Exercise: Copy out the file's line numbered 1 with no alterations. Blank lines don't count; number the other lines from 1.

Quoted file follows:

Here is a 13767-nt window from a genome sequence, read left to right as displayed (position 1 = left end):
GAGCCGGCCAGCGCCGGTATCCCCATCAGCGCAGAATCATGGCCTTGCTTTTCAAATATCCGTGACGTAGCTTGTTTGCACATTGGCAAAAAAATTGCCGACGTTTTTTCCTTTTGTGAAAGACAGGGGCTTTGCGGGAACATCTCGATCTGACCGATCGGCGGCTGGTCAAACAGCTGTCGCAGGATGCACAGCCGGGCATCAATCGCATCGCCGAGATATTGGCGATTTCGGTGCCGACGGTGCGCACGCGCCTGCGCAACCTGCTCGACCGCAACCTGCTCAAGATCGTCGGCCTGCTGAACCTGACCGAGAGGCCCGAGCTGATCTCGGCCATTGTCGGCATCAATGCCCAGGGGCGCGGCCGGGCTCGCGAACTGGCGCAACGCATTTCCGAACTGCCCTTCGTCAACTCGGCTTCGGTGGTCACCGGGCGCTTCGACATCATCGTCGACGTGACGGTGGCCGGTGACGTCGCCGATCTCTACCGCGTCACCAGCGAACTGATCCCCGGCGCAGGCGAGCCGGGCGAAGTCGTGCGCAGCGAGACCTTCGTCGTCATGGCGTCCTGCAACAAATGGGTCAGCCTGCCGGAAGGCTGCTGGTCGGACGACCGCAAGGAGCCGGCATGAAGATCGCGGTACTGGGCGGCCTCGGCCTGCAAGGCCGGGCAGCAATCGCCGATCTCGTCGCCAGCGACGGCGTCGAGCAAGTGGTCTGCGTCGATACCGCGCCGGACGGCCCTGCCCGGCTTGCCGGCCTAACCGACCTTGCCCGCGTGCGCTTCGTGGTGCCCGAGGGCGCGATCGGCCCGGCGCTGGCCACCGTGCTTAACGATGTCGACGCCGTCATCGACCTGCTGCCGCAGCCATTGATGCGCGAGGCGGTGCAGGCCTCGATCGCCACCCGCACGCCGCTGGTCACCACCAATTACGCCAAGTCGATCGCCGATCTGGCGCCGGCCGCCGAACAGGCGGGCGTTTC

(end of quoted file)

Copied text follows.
Here is a 13767-nt window from a genome sequence, read left to right as displayed (position 1 = left end):